Without fail, whenever a terrible event occurs there are stories of people performing incredibly selfless acts to help the victims. Monday’s bombing in Boston was no exception. The media’s bombarding of our airwaves with video clips of the terrible thing shows that even in the earliest moments after the explosion many people ran toward the carnage. It’s evidence that there are good people who are ready to help when others are desperately in need.
However, there are many instances in everyday life when people are in need and nobody helps them. So, what does it take to get people to sacrifice their time, efforts or even finances to aid them?
The response to the attack on 9/11 displayed the incredible resolve and bravery of the people of New York City. Yet, New York is far from the friendliest city. I know ’cause I lived in that area for nearly a decade. A quick bit of research this morning revealed a California State University at Fresno study that ranks the helpfulness of 36 cities in the United States. They were chosen because they were the highest per capita contributors to the United Way campaigns in the nation. The second lowest on the list – number 35 – was New York City.
(By the way, another city I’ve lived in – Rochester, NY – was number one on the list. Congrats Rochester!)
Just because a city pulls together in an amazing way in response to a tragedy that doesn’t mean its average residents are particularly helpful in their daily experiences. Which leads me to wonder (yet again). Is there a common threshold that thrusts people into action to serve others? What does it take for the average person to engage in relieving the struggles of those around them?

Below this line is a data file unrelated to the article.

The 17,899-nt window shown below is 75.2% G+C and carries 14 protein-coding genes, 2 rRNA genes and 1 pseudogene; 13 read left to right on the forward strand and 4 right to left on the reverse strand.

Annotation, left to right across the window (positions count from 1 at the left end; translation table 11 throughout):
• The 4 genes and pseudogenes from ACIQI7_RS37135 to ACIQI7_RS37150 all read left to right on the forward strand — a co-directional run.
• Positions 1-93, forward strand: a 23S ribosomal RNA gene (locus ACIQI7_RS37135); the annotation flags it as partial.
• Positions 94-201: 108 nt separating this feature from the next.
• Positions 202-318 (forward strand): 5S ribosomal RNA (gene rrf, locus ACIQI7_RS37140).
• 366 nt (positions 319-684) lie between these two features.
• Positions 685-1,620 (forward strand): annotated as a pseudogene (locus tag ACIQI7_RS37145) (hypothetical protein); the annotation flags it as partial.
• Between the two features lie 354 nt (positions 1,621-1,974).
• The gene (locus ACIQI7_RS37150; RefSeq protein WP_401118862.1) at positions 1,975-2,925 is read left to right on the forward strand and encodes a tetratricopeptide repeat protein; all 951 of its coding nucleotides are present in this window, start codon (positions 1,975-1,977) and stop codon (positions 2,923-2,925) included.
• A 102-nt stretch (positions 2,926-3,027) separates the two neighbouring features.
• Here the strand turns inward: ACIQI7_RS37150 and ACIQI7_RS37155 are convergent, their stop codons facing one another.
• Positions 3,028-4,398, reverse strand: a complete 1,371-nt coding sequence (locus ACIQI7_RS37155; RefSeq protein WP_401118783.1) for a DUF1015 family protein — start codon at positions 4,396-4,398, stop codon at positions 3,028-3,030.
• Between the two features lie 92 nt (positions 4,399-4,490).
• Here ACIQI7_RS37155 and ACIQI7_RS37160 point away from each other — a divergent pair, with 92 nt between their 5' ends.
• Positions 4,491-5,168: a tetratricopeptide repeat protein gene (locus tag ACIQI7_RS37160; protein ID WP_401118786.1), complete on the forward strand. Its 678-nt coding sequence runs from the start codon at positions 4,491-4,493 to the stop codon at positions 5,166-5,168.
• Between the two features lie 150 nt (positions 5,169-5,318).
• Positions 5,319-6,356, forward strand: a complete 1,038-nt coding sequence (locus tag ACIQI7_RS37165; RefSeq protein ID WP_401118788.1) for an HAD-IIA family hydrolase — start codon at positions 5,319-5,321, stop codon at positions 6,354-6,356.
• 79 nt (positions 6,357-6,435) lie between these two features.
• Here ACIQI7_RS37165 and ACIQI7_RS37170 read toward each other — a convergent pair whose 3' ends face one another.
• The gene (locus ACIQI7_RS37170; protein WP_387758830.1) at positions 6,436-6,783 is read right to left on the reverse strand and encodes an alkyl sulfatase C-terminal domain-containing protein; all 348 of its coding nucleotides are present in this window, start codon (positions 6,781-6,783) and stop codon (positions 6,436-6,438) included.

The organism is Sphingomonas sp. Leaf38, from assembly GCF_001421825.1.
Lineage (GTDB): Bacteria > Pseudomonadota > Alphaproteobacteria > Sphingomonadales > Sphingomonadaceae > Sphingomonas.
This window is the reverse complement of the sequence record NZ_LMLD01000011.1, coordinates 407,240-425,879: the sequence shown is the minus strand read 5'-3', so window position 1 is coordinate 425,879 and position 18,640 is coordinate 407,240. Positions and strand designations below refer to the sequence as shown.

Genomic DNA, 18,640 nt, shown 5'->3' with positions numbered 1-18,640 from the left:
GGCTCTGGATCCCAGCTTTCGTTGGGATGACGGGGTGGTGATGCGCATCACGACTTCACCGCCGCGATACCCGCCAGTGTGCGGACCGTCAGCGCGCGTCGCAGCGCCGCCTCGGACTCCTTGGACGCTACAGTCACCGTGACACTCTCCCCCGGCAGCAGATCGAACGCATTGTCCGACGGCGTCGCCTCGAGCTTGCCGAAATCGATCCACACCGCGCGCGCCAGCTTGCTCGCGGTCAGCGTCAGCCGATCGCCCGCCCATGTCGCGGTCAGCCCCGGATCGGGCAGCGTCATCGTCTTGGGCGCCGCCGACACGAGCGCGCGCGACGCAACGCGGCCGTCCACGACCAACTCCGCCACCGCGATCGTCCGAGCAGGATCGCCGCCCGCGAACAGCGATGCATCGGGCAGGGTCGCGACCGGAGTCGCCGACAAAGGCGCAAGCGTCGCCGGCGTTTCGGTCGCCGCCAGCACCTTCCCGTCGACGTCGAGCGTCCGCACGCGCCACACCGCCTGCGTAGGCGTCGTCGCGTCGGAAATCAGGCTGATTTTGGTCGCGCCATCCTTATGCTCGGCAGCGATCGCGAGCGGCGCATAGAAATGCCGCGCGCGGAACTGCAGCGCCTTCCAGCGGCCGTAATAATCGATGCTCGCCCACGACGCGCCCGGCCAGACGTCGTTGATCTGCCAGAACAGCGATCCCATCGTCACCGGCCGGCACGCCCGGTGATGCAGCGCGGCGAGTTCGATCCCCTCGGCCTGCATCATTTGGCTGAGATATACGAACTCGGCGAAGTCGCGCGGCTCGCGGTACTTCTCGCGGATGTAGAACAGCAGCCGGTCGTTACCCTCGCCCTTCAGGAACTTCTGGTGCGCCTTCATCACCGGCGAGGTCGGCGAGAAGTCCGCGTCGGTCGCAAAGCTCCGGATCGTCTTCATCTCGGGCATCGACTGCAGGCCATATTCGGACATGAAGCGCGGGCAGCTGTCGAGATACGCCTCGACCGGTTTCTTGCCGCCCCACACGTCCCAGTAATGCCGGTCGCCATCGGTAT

Maybe it’s an adrenaline thing. I still remember one of the first episodes of the ’70s show The Incredible Hulk. A woman, whose child had been pinned under the car as the result of an accident, found the strength to lift the car to free her child all by herself. When drastic things happen there is some kind of chemical thing that happens that gives us the ability to respond as needed.
The problem is that most of the time people need the kind of help that has nothing to do with tourniquets or CPR. We don’t help because the scene isn’t urgent enough to spur us to action. That’s because we don’t see our world through Jesus’ eyes. It’s almost as if he couldn’t help himself. If someone was in need he had to give assistance, even when he was pooped out because of a long day of ministry. And, how often were they people who were on the sidelines of society whose suffering was considered par for the human course?
I believe that most of the people reading this would have run toward the explosion in Boston to help save those people. The question is, do you run to help those suffering without food or in abusive situations in your community? Ask the Holy Spirit to help you see through Jesus’ eyes because it will provide you with sufficient spiritual adrenaline to make it happen.
Jesus saw the huge crowd as he stepped from the boat, and he had compassion on them and healed their sick.
(Matthew 14:14, NLT)